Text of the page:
On Saturday, flowers were piled up alongside birthday balloons at the tree outside his Palmdale apartment that was named after him.
"We came to celebrate Gabriel's life. So many people talk about his death, but we are here to celebrate his life and what Gabriel has done for everybody," said deputy district attorney Jon Hatami. "I can say, for me personally, he's made me a better prosecutor, a better father.
Gabriel's family, prosecutors, detectives, and even the paramedic who responded to that location, gathered to remember the innocent life cut short.
"For us, it was a little bit (of) closure to finally meet people that were there that night that were able to try and save Gabriel," said his cousin Olivia Rubio.
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Gabriel was just 8 years old when he was tortured to death by his mother and her boyfriend, who were both convicted for his murder.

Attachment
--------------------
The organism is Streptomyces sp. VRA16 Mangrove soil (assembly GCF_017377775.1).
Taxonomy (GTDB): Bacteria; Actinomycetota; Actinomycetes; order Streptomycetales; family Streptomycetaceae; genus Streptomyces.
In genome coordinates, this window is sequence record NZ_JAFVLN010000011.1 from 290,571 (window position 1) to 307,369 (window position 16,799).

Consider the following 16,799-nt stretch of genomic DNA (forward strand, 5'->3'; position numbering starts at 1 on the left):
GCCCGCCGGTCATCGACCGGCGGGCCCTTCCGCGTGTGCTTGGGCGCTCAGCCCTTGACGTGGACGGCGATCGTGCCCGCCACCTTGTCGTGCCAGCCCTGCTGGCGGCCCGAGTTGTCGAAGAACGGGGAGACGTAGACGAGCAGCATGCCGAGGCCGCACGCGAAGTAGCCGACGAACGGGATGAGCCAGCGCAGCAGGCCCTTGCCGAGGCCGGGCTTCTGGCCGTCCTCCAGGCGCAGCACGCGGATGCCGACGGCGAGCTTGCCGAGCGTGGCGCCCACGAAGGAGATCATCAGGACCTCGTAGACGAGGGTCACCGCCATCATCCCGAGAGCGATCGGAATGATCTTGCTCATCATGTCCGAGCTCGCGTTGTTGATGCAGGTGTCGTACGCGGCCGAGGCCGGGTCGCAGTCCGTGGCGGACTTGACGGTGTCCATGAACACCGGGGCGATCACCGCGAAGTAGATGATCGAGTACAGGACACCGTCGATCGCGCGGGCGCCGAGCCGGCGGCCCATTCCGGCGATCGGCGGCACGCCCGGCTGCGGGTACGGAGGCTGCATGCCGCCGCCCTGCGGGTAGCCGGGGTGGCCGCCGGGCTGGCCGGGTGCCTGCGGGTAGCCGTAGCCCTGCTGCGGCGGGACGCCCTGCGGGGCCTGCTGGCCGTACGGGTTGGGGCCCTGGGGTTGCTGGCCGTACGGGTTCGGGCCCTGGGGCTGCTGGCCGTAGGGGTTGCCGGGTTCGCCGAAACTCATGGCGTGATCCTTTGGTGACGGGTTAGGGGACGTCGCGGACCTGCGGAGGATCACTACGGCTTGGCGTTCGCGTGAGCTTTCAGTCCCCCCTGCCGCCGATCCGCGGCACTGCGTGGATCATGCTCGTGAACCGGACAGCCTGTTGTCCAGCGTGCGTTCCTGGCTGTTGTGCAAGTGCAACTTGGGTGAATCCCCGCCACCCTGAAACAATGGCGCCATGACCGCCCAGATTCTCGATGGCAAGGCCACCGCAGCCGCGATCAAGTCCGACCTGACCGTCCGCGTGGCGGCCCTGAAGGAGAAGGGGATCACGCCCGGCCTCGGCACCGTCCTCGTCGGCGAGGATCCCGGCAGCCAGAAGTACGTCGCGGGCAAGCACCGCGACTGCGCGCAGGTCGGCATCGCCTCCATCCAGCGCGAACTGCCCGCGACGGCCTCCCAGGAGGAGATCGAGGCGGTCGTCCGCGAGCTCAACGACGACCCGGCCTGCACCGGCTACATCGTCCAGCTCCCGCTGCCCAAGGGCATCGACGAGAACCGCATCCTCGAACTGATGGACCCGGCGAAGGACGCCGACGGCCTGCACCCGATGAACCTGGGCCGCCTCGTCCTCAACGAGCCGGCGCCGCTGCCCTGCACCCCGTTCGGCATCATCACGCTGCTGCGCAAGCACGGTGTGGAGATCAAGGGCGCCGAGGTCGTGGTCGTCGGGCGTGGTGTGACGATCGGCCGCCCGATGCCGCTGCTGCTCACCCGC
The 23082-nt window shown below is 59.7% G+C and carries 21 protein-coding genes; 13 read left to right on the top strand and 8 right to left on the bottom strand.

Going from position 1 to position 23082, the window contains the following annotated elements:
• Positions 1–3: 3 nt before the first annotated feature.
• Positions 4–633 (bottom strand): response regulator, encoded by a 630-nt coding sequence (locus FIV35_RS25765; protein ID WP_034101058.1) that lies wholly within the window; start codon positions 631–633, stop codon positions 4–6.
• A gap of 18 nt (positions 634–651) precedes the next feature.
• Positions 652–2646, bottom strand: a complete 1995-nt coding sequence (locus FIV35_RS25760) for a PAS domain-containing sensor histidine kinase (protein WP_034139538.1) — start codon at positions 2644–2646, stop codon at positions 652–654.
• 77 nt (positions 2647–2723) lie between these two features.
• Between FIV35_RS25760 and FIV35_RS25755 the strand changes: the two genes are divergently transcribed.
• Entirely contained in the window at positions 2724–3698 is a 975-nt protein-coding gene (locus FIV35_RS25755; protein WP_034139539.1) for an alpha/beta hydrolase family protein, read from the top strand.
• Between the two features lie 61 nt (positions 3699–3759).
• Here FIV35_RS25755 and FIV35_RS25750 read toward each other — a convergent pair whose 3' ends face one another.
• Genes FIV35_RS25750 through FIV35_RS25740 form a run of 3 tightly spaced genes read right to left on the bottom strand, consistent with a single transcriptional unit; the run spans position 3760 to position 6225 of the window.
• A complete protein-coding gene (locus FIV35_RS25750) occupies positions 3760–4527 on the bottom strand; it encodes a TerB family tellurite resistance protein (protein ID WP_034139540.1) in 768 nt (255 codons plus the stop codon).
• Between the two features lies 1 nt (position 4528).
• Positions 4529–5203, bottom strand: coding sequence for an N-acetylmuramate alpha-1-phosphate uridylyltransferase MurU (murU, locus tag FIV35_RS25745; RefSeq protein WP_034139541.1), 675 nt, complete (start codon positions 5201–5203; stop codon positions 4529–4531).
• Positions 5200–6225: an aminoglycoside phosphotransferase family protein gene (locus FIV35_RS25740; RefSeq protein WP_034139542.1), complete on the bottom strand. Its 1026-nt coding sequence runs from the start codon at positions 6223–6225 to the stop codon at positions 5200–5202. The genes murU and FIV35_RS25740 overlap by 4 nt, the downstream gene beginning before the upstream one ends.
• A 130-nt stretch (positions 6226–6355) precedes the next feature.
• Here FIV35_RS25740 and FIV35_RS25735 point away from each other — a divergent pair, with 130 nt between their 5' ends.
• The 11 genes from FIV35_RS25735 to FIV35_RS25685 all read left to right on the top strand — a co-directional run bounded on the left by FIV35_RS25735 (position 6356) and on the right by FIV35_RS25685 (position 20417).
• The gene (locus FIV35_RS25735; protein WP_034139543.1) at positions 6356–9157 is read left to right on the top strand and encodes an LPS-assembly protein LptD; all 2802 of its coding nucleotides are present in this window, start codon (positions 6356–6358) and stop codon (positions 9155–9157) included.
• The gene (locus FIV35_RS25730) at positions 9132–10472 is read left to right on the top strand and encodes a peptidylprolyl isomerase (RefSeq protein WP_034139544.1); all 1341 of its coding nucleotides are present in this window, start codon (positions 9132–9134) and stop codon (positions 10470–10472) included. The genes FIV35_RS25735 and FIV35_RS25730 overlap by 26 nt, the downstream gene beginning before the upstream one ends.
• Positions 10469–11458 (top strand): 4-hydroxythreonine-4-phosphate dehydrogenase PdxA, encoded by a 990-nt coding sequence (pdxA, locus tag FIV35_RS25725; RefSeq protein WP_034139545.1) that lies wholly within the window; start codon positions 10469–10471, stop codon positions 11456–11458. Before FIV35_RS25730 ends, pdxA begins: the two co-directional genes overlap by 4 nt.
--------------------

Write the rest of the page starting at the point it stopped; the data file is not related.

His case has ignited worldwide calls for justice, especially within the Los Angeles County Department of Children and Family Services, which had received numerous complaints about the ongoing abuse.
His family and prosecutor on the case say they are committed to keeping his memory alive as a symbol of courage and change.
"So many people failed Gabriel. So many people. We have to make sure that doesn't happen again," Hatami said.
There is growing momentum for Gabriel's Law, which would allow an officer on an abuse call to quickly check DCFS history and alert the case worker.
Gabriel Fernandez: Years after Palmdale boy's death, DCFS struggles to improve child protection